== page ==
HC Deb 02 July 2001 vol 371 c36W
Dr. Starkey

To ask the Secretary of State for Education and Skills how many teachers are qualified to teach(a) Urdu, (b) Bengali, (c) Gujerati, (d) Hindi, (e) Mandarin, (f) Cantonese and (g) modern languages; how many teacher training places are available for the teaching of such languages; and if she will make a statement on her policy on the teaching of such languages in schools. [1396]

Mr. Timms

Data on the number of teachers qualified to teach these languages are not collected centrally.

The total number of teacher training places available for all modern languages is set annually by the Government and allocated to providers by the Teacher Training Agency. In 2001–02, 2,050 places on courses of initial teacher training in modern languages will be available. That figure does not include the employment-based training places for modern languages available though the Graduate and Registered Teacher Programmes. Providers themselves determine the languages in which they will offer training courses.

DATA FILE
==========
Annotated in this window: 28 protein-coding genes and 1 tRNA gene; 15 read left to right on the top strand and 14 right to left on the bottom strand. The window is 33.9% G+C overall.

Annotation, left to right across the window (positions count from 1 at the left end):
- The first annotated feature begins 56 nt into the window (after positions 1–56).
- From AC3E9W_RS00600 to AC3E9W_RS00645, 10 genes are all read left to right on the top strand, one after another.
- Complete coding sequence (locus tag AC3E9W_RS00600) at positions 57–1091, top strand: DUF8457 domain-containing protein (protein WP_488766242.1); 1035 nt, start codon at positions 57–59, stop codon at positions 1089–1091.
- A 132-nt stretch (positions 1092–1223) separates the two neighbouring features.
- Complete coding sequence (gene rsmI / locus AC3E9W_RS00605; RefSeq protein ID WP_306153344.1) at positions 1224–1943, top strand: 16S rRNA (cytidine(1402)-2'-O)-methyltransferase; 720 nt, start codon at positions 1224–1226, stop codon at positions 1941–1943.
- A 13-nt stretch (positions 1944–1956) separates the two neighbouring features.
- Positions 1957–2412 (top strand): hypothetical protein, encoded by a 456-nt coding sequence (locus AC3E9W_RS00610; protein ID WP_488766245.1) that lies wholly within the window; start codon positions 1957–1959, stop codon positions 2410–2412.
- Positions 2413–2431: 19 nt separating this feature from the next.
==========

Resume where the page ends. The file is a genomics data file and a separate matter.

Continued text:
The National Curriculum requires schools to offer at least one of the working languages of the European Union, but schools are free to offer additional languages, including those spoken in the local community. The development of specialist Language Colleges is intended further to widen the language-learning possibilities on offer. The Colleges now offer over 20 different languages, including Urdu, Bengali, Gujerati, Hindi and Chinese.